Three Imaginary Girls

Seattle's Indie-Pop Press – Music Reviews, Film Reviews, and Big Fun

This might be my all-time favorite Pitchfork review. I already dislike this band immensely so this is just another feather in my Louis XIV-hating cap. Love to the Fork for this one:

"Psst, I don't know if anyone knows this yet– it may not even be on Wikipedia– but Louis XIV love to fuck, and apparently they often do so. Just listen to their music. Or read their lyrics. Or look at their album art, watch their videos, play their records in reverse, expose their press releases to an ultraviolet light source, or– well, you get the point. Oh yeah, they also occasionally play rock'n'roll, which I hear is this style of music with an accentuated backbeat or whatever, but that's only to receive inspiration to fuck more. So now that that cat's out of the bag, we turn to follow-up Slick Dogs and Ponies, where apparently the sex sometimes goes bad, or at least grew boring enough to force our lotharios into trying new tricks.

While I hesitate to call Slick Dogs's night vision sex tape cover "deep" or "poetic," following their debut's asscrack-on-bathroom-tile smut, it looks like a freakin' Van Gogh. Fittingly, Louis XIV try pretty hard to pass as artists here, as opposed to distilling classic rock libido into something you can simply inject in your ass. Frontman Jason Hill expresses some pathos here, a tad more profound than the pain of getting an erection while wearing tight jeans, but not far off. For an even crazier conceit, the band decides to actually work for their self-appointed sex symbol status, whether via Electric Six-style stabs at lunkheaded disco or big, dumb, ultra-schmaltzy morning-after ballads.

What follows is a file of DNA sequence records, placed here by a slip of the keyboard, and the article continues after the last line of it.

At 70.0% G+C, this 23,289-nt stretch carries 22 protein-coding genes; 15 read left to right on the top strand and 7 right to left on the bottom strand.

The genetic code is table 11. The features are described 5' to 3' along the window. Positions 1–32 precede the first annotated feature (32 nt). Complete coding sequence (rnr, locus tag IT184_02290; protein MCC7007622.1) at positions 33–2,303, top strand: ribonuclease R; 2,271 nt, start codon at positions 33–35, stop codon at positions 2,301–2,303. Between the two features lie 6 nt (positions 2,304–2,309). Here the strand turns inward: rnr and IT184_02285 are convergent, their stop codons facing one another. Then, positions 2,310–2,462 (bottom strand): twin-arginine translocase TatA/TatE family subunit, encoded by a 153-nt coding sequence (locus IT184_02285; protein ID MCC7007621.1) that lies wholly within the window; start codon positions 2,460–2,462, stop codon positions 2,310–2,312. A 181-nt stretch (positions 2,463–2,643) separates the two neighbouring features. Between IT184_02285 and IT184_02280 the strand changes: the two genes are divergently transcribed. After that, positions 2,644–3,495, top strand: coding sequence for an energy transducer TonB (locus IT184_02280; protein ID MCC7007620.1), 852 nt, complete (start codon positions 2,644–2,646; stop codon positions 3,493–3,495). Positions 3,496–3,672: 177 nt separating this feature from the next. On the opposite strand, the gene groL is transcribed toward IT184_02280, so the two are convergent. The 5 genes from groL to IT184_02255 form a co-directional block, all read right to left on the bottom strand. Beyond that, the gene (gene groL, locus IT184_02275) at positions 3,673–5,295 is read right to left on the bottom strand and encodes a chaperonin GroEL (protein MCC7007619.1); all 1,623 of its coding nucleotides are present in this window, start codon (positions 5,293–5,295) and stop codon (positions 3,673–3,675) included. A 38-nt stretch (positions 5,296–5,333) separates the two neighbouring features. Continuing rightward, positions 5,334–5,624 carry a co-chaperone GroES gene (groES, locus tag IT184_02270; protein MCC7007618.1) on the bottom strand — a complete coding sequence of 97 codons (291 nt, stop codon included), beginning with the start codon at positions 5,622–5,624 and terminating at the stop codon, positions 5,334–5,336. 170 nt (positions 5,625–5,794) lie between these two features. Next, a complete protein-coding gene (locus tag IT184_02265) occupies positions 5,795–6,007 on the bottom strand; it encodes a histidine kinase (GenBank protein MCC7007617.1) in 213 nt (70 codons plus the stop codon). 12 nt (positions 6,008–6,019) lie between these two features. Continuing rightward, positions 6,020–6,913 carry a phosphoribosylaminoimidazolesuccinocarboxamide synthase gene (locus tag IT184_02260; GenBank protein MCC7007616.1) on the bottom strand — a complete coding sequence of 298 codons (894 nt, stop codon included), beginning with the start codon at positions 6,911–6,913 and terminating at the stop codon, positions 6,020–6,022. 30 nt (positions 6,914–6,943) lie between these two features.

Single "Air Traffic Control" gets some sleazy mileage out of the aviation metaphor ("Well you were high when I met you"), but overall the track sounds like an unironic plea for help, especially when Brian Karscig's chirpy vocals kick in: "Air traffic control/ I've been gone, I've been up away from home/ Now my gear is down, I'm circling round, and I am coming in." The hushed psychotic thriller "Stalker", a surprisingly subtle, clever song, almost encroaches on Gorillaz territory, with Hill doing a pretty spot-on Damon Albarn impression. Of course, the band hasn't been properly neutered, and they're up to their old shenanigans on piss-drunk stompers like "Misguided Sheep" or "Guilt By Association", the latter announcing, basically, that they're scandalous enough to implicate anyone of breaking the law who's in close proximity to them.

Sadly, while Wal-Mart and Christian censor groups will bristle at these obscene sounds and images, there's really nothing uniquely shocking about Louis XIV, just disgusting or, even worse, plain dull. If they really wanted to ruffle feathers, they'd be championing ideas like "global warming is a myth," not graphic but predictable sex romps or even the half-assed Iraq War rants on "Free Won't Be What It Used to Be" ("March out, soldier, the bugle calls"). The sentimental dimension of Slick Dogs only further depicts Louis XIV as an embodiment of everything American audiences just never "got" about glam rock. They're dazzled by the hedonistic aspects of the genre– the (heterosexual) sex, the drugs, the big guitars– but completely overlook the more complicated nuances. There are no sci-fi or fantasy themes explored here, and certainly no gender-bending. Instead, the slightly more dynamic Louis XIV only give you testosterone-fueled rock at its least appealing extremes: heedless lust or, arguably even more repulsive, cheesy balladry.

Adam Moerder, February 01, 2008